Our worst fears as hockey fans have come true: the looming NHL lockout has become a real NHL lockout. Faithful hockey nuts Stephen and Jay return for a new season of Cold as Ice with their thoughts on the ordeal.
A part of me wants to imagine that Gary Bettman has at least picked up the fiddle as he sits around watching the NHL burn this time. To his credit, the man has turned the NHL into a multi-billion dollar industry, mostly by getting it further entrenched in the far more cash-filled US market at the expense of classic Canadian teams. But that giant pie has once again become the root of a lockout – his fourth dispute and third lockout since taking the helm. And if the inflexibility continues, we may miss the second NHL season in a decade.
It’s been a year of labor unrest, to be sure. The NBA lost half a season in 2011, beginning on Christmas Day, but managed to bounce back fine, and the NFL, possibly aware of how much money was at stake for everyone, got things sorted before a single regular season game was lost. But something about Bettman’s reputation and posture so far makes me less optimistic that things will be resolved.
At stake, as always, is how much exactly the players should get of the total revenues of the league. Players currently receive 57% of hockey related revenue, a number far higher than team owners would like. How exactly to change the percentage, however, has to be decided. The players plan would see the percentage drop to 52% by 2015-16, but rise back to 54% for 2016-18 (assuming a fixed 7% annual growth that went to owners). They also promoted a fixed salary cap and a revenue sharing model that helped lower revenue teams. The owners, meanwhile, want to use current HRR figures and cut players to 49% for this season and dropping to 47% by 2018 by use of salary caps linked to revenue. These are two wildly different offers, of course, and neither side likes the initial terms. So it’s time for compromise.
But will there be any? A number of players, including superstars like Sidney Crosby, have already signed contracts with European leagues for the duration of the lockout and the veterans like Jerome Iginla have stated they’ll happily lose a season to get a fair deal. Further difficult is the fact that the players already accepted a salary cap and a 24% salary rollback just seven years ago, and many feel that having to bear the responsibility for struggling small-market teams yet again (at least one established by Bettman’s aggressive American relocation of Canadian teams) is unfair. Bettman, meanwhile, has been notorious for his “take it or leave it” mentality, and the players have already made clear they prefer the latter. There’s going to have to be some give on his end too, and while I hope it won’t take an entire year off for him to realize that, I’m not optimistic.
It doesn’t help, too, that Bettman has a notorious reputation for being all about business with little love or knowledge of the sport he oversees. One myth surround him is that upon leaving the NBA for the NHL, he was gifted a hockey puck, which he spent the entire day trying to open as if it were a container. I highly doubt it’s true, but the story still circulates to the day, resonating with fans who view Bettman as an aloof businessman and not a true hockey figure.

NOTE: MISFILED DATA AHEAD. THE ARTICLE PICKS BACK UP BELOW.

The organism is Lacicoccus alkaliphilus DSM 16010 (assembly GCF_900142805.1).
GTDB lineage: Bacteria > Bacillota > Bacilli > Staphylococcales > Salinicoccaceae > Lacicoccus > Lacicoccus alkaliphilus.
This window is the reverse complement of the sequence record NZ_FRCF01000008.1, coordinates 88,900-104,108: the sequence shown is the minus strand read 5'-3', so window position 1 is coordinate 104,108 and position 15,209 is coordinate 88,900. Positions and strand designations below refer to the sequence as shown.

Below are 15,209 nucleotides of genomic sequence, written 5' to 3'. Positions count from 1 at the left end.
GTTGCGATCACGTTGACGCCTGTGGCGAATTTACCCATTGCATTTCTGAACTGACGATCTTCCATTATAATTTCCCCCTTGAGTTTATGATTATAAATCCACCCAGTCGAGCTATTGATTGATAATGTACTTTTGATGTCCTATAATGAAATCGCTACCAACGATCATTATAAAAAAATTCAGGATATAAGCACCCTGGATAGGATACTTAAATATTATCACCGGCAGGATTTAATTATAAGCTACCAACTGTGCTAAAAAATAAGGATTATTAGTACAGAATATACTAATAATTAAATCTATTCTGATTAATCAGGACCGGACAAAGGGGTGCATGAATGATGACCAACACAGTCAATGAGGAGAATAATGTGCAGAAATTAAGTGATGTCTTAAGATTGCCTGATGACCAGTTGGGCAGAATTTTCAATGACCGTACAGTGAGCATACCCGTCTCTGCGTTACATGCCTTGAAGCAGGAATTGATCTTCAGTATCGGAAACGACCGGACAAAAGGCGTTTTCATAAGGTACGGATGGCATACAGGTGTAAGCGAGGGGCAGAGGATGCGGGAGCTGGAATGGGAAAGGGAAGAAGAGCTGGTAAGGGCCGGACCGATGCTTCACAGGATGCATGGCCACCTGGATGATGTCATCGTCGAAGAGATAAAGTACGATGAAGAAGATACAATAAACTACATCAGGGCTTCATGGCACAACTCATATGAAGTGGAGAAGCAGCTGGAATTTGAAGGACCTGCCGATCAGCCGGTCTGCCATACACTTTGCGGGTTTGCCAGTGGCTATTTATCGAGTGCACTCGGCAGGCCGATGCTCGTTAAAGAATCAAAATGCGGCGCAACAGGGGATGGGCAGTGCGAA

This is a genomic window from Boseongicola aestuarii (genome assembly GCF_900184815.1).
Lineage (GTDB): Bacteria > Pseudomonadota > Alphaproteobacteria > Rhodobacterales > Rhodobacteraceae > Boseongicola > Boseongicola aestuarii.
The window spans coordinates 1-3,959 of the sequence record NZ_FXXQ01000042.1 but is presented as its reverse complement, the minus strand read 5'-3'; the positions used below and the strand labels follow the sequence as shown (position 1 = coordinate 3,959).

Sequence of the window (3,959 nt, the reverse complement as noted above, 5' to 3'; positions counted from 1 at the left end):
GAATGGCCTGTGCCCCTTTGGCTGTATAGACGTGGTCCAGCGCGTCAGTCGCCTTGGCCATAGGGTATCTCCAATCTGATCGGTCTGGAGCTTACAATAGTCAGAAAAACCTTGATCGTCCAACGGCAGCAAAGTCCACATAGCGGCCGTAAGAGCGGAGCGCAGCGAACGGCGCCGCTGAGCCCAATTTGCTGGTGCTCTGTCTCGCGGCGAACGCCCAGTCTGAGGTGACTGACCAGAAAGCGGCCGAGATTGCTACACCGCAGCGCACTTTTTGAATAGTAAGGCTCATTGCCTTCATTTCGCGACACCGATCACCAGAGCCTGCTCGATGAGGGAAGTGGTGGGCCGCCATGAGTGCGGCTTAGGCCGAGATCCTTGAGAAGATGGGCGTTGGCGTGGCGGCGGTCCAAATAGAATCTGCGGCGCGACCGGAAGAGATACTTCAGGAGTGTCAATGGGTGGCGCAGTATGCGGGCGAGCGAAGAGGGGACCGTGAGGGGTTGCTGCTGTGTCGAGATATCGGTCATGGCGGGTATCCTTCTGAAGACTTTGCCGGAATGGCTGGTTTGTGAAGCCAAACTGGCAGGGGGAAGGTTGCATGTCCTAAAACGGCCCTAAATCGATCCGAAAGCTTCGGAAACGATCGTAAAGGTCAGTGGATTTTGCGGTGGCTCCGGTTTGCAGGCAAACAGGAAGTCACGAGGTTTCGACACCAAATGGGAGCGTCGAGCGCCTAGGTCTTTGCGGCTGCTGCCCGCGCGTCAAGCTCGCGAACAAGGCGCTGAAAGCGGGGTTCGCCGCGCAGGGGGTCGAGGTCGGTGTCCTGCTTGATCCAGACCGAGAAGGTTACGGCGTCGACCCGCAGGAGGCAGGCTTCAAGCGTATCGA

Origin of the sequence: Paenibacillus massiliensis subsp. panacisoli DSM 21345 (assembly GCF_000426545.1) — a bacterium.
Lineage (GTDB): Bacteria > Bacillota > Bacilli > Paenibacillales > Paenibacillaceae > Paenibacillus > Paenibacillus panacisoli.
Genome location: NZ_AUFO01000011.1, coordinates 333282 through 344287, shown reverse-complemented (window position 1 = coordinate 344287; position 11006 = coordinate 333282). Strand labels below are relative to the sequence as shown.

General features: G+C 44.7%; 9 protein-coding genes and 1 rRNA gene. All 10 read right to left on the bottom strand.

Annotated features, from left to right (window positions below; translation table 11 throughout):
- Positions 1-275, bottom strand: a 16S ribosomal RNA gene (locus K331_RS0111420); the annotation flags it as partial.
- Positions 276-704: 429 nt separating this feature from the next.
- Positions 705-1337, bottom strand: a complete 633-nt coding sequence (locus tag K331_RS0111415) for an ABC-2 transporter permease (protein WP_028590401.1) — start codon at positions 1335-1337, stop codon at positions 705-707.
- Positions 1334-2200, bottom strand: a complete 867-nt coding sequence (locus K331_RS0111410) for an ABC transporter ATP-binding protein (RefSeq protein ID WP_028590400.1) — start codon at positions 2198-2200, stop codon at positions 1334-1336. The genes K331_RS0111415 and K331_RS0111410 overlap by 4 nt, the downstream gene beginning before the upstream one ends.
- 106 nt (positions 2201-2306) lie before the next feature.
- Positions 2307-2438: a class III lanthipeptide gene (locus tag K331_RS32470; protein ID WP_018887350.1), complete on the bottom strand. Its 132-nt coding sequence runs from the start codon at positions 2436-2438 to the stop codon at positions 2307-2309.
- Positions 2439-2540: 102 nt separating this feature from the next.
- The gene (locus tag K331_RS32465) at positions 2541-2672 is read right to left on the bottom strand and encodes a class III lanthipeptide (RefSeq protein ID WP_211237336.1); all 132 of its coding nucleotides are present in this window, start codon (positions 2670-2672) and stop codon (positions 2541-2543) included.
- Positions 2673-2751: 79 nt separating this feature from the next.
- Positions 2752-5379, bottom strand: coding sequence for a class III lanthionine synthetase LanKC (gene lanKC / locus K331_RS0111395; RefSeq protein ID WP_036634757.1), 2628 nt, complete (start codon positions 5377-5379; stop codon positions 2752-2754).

In my mind, best case scenario is the league kicks off with the Mid-Winter Classic on New Year’s Day. Worst case? NHL fans better start following European leagues or be content to simulate the 2013 season on their Playstations.
If there’s one thing that history has shown us, it’s that the NHL always seems to bounce back from these idiotic work stoppages. The 1994 lockout, coming on the heels of the Rangers’ historic Cup win and the league’s highest visibility in quite some time, was incredibly poorly timed and cost half a season, but it didn’t hurt attendance. And then the 2004-05 lockout wiped out an entire season, and fans vowed to punish the league where it counted, but the following season, most arenas were packed again.
The argument that the players are multimillionaires who in these tough economic times don’t deserve anyone’s sympathy certainly holds water, although I would also argue that the owners are the ones who doled out those big contracts and put themselves in the situation they’re in despite having a salary cap. Last time around, the players compromised and accepted a salary cap they didn’t want, and they’ve said they’re willing to give some of the revenues back, but the owners are playing hardball.
This week the league cancelled preseason games through Sept. 30 and some of the NHL’s best players have started signing deals to play overseas. There was even word that Alex Ovechkin, who signed with the KHL’s Dynamo Moscow, may not return to the NHL if he doesn’t find the new agreement to his liking. Players like Joe Thornton, Rick Nash, Pavel Datsyuk, Evgeni Malkin and Jason Spezza have all agreed to play for European teams during the lockout. And the NHL itself announced that it would limit its employees to four-day work weeks. These are dark days indeed.
I’m a huge NHL fan, but during the last lockout, I survived. I attended a few more college hockey games, I watched more football, and I probably read and wrote and played with my kids more. As much as I’ll miss another season of futility for my Maple Leafs (who since the last lockout haven’t made the playoffs), I suspect I’ll be just fine.